Using MS Visual Studio 2008 C++ for Windows 32 (XP brand), I try to construct a POP3 client managed from a modeless dialog box.
Te first step is create a persistent object -say pop3- with all that Boost.asio stuff to do asynchronous connections, in the WM_INITDIALOG message of the dialog-box-procedure. Some like:
case WM_INITDIALOG: return (iniPop3Dlg (hDlg, lParam));
Here we assume that iniPop3Dlg() create the pop3 heap object -say pointed out by pop3p-. Then connect with the remote server, and a session is initiated with the client’s id and password (USER and PASS commands). Here we assume that the server is in TRANSACTION state.
Then, in response to some user input, the dialog-box-procedure, call the appropriate function. Say:
case IDS_TOTAL: // get how many emails in the server total (pop3p); return FALSE; case IDS_DETAIL: // get date, sender and subject for each email in the server detail (pop3p); return FALSE;
Note that total() uses the POP3’s STAT command to get how many emails in the server, while detail() uses two commands consecutively; first STAT to get the total and then a loop with the GET command to retrieve the content of each message.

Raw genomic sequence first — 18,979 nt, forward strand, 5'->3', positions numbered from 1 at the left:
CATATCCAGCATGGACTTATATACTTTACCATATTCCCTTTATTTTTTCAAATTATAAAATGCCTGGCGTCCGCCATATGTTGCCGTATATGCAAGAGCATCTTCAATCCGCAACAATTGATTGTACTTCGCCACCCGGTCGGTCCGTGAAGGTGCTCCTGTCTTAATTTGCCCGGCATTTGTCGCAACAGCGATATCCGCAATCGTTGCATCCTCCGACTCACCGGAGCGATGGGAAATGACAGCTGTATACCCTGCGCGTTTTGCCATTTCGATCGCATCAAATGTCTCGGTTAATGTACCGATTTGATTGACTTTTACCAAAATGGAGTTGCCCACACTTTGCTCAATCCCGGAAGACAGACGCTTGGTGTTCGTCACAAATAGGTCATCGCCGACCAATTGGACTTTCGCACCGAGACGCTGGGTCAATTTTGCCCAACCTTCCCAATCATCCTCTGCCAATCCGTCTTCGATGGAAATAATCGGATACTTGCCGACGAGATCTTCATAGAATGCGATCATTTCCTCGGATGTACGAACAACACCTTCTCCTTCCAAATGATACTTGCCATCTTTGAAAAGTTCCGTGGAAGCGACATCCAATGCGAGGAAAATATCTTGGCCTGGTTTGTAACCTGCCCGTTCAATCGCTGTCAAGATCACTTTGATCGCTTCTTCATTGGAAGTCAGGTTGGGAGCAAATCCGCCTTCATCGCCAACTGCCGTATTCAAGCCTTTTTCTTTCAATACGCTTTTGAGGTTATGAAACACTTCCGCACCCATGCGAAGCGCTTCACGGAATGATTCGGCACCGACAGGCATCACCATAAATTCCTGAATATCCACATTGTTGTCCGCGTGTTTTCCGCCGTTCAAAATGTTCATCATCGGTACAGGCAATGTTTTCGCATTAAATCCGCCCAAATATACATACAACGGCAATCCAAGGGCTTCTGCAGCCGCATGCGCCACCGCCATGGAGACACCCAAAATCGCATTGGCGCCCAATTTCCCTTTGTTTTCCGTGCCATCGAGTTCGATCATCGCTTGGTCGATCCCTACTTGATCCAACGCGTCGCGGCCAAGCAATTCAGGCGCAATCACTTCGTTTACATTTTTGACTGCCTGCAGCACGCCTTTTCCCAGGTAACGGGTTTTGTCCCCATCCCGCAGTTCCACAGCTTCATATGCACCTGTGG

As an aside: detail() and total() share the same subroutines -the STAT handle routine-, and when finished, both leaves the session as-is. That is, without closing the connection; the socket remains opened an the server in TRANSACTION state.
When any option is selected by the first time, the things run as expected, obtaining the desired results. But when making the second chance, the connection hangs.
A closer inspection show that the first time that the statement
Is used, never ends.
Note that all asynchronous write and read routines uses the same io_service, and each routine uses
socket_.get_io_service().reset() prior to any
Not also that all R/W operations also uses the same timer, who is reseted to zero wait after each operation is completed:
I suspect that the problem is in the io_service or in the timer, and the fact that subsequent executions occurs in a different load of the routine.
As a first approach to my problem, I hope that someone would bring some light in it, prior to a more detailed exposition of the -very few and simple- routines involved.